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December 22, 2016

What is the Right Number of Test Questions?

*This post was originally written in 2016. Click HERE to check out our new test length article using our updated data set.*

When you sit down to create a quiz, test or even an assignment, what is your approach? Do you start with a list of topics to cover or do you start with a question type such as essay or short answer and develop the questions based on the form?  What is the right number of test questions?

While classroom teachers (and probably more so the students!) have spent time pondering this, they aren’t the only ones considering test length and time. Last spring, the PARCC standardized tests got a relook  from 2015 to 2016 when PARCC administrators re-examined the assessments and reduced testing times by 90 minutes across all grades. The goal was “shorter and fewer,” which would yield equally accurate, but quicker results.

With over 50,000 teachers and 1.15 million student accounts using Pear Assessment (formerly, Edulastic) for assessments, we have access to quite a bit of data when it comes to trends in testing. From question type to number of questions, each quarter we aggregate the information to analyze what our teachers are using and how we can help make Edulastic better for them. But, for the educator who has ever wondered what is the appropriate test length, you might also find our most recent data interesting as it seems to support the PARCC approach of “short and sweet.”

Our data is based on assessments that were completed by five or more students. The assessments are across all subjects and include data from grades K-12. Here is a breakdown of the information:

Question Count by Subject Matter

The average number of test questions based on subject.  The highlights include:

  • Math 14
  • ELA  10
  • Science  18
  • Social Studies 19
Qs by Subject

Question Count by Grade

The average number of test questions used based on grade.


Interesting Trends/Facts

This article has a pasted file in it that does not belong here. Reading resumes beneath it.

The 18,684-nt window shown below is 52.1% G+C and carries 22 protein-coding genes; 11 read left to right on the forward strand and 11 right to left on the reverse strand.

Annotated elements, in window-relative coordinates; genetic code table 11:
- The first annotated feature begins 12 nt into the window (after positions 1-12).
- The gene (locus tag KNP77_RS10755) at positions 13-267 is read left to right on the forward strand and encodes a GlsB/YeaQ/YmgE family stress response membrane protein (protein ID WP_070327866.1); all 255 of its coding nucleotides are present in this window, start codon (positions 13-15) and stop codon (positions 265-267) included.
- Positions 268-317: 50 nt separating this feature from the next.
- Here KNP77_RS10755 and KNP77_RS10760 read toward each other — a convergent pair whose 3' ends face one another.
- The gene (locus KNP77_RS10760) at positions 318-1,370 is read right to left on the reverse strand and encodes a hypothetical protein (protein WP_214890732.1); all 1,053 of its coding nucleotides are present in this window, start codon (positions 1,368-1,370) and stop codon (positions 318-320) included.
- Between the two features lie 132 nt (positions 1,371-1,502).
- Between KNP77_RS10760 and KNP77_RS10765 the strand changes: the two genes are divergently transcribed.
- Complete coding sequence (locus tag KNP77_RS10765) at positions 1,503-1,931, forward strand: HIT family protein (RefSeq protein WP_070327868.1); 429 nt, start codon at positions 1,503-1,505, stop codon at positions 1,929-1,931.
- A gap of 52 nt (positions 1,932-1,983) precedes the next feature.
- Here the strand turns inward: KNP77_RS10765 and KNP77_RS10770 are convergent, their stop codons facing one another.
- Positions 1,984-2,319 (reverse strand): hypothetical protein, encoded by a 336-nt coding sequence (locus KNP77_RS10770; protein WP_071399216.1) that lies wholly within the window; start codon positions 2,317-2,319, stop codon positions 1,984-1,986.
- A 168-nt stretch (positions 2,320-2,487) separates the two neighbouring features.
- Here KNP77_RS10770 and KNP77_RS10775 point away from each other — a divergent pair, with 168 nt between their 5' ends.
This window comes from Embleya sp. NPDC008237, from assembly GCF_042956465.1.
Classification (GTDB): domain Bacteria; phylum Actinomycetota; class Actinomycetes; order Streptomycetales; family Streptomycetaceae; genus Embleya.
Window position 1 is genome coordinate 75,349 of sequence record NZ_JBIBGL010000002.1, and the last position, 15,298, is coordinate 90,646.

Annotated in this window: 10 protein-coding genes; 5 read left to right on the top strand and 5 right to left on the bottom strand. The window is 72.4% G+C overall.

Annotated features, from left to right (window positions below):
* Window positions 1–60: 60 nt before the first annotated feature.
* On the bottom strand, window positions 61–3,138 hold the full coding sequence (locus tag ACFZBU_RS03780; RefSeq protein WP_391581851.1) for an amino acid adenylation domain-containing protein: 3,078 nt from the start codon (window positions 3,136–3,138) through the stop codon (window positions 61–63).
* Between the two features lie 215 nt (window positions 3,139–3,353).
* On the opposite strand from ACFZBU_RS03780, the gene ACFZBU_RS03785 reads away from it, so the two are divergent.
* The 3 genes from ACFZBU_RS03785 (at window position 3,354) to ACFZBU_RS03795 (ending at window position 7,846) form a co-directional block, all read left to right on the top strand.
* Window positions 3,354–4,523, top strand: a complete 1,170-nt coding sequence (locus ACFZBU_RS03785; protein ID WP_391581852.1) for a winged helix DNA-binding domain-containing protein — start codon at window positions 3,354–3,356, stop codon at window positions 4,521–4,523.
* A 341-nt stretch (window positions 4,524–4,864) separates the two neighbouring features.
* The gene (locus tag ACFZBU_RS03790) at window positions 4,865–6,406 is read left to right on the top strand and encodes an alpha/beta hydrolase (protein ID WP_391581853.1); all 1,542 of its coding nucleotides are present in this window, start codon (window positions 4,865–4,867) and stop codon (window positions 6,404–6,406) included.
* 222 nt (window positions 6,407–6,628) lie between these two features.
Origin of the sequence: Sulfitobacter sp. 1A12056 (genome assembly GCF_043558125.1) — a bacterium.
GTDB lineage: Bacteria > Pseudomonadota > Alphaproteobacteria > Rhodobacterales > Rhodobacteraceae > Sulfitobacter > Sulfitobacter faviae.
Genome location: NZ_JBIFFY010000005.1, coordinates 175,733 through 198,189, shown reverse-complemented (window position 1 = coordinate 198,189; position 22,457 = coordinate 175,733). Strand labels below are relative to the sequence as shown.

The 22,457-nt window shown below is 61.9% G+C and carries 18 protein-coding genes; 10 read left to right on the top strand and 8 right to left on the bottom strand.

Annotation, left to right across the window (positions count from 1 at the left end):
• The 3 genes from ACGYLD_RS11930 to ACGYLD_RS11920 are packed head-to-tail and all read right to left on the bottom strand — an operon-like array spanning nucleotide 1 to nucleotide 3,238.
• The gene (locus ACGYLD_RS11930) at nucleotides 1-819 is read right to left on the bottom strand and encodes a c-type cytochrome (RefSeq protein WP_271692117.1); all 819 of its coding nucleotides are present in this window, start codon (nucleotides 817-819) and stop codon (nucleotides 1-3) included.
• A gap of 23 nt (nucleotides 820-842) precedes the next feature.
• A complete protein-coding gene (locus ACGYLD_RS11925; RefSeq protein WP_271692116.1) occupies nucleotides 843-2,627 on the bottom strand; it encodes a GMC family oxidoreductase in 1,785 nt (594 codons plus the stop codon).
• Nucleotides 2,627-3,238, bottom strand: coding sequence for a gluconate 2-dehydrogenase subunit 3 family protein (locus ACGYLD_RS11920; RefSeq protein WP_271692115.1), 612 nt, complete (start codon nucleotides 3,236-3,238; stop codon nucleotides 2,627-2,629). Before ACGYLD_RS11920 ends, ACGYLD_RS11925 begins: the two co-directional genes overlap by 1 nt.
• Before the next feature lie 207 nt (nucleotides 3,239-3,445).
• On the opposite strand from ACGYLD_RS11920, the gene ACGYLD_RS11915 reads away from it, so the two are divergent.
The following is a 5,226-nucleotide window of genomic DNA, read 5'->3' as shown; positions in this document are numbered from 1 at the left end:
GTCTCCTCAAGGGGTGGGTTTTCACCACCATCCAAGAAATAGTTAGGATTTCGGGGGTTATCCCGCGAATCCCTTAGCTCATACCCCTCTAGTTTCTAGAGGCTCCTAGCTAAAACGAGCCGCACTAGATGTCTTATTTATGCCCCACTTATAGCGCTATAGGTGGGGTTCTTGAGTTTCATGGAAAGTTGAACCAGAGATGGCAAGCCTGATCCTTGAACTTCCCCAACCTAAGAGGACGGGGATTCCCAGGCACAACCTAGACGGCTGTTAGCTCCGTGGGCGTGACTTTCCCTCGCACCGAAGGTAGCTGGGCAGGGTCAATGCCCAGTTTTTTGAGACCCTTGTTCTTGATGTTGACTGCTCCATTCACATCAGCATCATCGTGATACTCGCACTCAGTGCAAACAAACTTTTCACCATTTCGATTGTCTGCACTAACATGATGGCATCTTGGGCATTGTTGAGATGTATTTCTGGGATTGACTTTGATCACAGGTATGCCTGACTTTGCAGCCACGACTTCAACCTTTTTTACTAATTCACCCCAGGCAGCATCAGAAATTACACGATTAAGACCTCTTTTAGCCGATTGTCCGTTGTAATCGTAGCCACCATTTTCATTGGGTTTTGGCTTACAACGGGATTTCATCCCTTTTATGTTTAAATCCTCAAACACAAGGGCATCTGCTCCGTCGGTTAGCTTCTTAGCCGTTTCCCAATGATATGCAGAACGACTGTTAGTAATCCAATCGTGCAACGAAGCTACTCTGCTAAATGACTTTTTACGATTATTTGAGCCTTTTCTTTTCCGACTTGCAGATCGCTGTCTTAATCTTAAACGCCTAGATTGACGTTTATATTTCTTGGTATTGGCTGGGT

• The average question count remains relatively similar across grades 1st-12th but there can be seen a slight increase in the question count with increasing grades.
  • Overall, across all grades and subjects, the average test question count is 10, the second favorite number of questions is 5.
  • A major contributor in determining the question count for an assignment is its assessment type. Standardized assessments tend to have higher number of questions with favorite being about 15 questions while a class assessment (such as a quiz or chapter test) the favorite count goes to 10.

“Overall, across all grades and subjects, the average test question count is 10."

Time is the Key Indicator

The one category our data doesn’t address is time allotted for each assessment. When preparing an assessment, the key factor in determining question count and type is how much time the test period will be.  While this seems sort of obvious, there are many factors involved such as complexity of content, question types and age of student.  Each of these can make the question of “how many” a nebulous one to definitively answer.  

The Eberly Center of Testing Excellence at Carnegie Mellon University recommends the educator time themselves taking the exam he or she wrote and then triple that time for students.  Without this crucial step, the Eberly Center poses, the student who is under time pressure “may make mistakes that have nothing to do with the extent of their learning.”

Similarly, Kansas Curriculum Center’s David Clay, in a guide developed for Kansas State Dept of Education,  takes the “triple time” formula and adds a really useful set of guidelines for ensuring you have the right question/time ratio.  He writes:

“To determine how much time the student will need to take the test use the following:

  • 30 seconds per true-false item
  • 60 seconds per multiple choice item
  • 120 seconds per short answer item
  • 10-15 minutes per essay question
  • 5 to 10 minutes to review the work
  • Or, allow triple the amount of time it takes you to complete the exam.”

In an effort to bring it down to a simple approach, when you are using a tool like Pear Assessment, it is quite easy —  and tempting —  to create assessments with numerous questions.  But based on the factors of time and efficiency, the best move may be to keep in mind PARCC’s minimalist approach while you are taking your own test.  

Ready to go? Sign into Pear Assessment and start working on your next assessment with these tips in mind.


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Pear Assessment Team

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